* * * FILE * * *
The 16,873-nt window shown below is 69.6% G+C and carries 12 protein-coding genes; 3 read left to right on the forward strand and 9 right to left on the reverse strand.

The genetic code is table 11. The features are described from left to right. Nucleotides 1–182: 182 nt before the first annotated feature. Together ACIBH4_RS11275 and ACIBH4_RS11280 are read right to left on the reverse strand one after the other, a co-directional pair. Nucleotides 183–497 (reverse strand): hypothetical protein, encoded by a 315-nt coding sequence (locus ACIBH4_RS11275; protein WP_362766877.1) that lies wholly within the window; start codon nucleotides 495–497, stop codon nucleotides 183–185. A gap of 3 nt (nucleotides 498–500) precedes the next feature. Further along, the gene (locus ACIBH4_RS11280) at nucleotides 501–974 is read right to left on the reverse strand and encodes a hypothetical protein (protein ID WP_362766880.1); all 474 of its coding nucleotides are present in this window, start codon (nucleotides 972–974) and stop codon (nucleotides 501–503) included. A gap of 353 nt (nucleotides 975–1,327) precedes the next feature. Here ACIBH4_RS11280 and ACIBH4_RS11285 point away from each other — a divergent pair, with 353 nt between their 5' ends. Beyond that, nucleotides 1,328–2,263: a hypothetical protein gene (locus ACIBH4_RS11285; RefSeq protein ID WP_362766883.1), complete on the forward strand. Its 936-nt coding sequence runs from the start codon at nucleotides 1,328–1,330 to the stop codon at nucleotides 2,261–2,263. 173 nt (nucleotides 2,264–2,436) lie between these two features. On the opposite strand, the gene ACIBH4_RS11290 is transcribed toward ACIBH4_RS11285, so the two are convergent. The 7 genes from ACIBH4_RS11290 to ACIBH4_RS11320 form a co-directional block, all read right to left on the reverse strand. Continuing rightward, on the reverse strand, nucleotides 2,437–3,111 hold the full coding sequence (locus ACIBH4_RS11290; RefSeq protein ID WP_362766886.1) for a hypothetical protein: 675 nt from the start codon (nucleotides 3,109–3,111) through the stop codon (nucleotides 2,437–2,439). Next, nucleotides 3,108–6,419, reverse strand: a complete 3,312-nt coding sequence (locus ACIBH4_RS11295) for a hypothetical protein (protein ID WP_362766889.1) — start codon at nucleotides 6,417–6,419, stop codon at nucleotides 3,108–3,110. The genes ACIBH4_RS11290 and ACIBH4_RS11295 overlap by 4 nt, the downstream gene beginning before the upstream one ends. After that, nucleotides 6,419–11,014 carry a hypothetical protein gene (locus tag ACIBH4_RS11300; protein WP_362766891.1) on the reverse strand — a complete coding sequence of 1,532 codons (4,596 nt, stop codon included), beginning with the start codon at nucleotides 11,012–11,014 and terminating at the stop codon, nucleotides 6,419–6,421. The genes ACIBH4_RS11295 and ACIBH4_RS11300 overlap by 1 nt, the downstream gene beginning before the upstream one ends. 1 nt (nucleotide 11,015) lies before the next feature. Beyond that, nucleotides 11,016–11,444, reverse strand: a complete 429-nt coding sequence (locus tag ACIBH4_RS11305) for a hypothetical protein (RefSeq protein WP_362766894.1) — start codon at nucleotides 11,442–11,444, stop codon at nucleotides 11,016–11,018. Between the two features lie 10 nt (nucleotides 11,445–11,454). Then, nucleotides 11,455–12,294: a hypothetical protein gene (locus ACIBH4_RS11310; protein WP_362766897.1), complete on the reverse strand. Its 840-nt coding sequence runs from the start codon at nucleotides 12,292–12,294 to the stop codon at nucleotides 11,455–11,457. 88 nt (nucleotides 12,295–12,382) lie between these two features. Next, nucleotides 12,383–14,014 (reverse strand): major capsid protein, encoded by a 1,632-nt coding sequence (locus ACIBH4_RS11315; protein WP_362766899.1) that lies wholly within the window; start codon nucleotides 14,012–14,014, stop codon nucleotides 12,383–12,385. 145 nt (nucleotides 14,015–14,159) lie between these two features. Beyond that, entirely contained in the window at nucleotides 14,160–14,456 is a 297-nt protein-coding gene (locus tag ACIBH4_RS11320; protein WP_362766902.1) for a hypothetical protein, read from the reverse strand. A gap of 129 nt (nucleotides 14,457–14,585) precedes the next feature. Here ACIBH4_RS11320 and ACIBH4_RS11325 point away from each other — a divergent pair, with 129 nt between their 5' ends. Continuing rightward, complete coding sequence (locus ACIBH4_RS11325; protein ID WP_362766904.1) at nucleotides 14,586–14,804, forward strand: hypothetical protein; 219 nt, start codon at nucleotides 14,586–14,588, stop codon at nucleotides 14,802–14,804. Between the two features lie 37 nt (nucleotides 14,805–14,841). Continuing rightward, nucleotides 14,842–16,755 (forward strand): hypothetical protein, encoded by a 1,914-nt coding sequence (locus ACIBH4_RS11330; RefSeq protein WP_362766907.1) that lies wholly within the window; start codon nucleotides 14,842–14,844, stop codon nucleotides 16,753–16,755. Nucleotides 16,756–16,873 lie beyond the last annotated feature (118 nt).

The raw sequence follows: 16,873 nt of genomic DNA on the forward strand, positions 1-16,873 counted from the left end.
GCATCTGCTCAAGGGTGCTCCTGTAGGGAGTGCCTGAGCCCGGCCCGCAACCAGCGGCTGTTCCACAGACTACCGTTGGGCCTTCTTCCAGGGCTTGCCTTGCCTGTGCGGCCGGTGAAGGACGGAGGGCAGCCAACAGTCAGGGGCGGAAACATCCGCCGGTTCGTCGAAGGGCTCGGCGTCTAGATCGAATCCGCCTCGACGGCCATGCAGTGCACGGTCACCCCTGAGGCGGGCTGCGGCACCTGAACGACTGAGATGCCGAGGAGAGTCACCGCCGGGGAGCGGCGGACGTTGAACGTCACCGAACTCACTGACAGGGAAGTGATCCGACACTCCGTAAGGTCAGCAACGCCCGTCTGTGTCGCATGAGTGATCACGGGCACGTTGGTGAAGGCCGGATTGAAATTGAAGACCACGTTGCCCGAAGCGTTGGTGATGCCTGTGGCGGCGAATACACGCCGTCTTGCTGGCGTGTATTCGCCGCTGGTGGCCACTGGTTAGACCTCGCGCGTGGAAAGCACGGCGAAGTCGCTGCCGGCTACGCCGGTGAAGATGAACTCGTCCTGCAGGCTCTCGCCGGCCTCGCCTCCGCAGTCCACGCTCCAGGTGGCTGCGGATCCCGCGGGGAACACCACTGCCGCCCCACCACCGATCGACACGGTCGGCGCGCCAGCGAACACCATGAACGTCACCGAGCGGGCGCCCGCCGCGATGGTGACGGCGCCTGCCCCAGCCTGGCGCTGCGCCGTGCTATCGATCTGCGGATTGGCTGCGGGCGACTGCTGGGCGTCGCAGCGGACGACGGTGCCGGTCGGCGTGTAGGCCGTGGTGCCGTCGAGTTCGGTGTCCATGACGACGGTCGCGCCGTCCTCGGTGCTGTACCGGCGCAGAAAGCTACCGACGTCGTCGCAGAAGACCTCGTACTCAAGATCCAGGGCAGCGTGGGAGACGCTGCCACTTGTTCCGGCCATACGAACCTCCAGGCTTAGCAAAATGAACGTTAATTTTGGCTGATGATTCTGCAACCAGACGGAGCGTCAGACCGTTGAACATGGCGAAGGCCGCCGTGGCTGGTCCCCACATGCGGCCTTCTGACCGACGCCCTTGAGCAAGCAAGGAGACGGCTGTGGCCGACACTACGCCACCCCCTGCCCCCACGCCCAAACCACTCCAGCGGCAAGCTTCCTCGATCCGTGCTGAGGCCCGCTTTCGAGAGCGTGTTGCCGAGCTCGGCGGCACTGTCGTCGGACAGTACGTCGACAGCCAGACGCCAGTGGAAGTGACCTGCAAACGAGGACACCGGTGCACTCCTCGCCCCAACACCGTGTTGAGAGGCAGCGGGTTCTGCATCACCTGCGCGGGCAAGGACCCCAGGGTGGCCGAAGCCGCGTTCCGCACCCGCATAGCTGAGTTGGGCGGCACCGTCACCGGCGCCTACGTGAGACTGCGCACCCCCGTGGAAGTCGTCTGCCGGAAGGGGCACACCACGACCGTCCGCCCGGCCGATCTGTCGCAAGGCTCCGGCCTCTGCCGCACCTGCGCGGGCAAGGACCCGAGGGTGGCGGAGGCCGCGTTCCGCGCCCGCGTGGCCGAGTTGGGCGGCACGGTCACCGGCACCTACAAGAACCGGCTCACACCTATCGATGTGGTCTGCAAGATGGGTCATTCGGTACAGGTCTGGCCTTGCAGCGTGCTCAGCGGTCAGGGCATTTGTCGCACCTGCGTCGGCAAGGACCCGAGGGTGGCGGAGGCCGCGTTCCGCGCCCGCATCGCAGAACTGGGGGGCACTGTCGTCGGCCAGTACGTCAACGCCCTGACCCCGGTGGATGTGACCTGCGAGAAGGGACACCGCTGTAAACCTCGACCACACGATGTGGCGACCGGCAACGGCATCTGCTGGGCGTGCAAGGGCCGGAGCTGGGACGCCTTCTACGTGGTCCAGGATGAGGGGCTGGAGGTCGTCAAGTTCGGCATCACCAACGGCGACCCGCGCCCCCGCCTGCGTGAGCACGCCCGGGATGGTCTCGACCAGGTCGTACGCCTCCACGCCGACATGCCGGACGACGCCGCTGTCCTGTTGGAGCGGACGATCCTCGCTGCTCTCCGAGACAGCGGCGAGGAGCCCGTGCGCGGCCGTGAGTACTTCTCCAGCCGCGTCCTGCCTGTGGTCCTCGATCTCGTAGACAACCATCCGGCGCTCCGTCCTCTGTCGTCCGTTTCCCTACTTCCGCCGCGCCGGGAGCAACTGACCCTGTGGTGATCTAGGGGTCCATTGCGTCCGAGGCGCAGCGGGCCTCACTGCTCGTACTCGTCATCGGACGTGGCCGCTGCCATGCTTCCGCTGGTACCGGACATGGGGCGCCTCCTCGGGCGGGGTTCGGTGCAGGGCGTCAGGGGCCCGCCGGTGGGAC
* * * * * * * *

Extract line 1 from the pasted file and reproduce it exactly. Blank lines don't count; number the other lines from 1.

The 16,873-nt window shown below is 69.6% G+C and carries 12 protein-coding genes; 3 read left to right on the forward strand and 9 right to left on the reverse strand.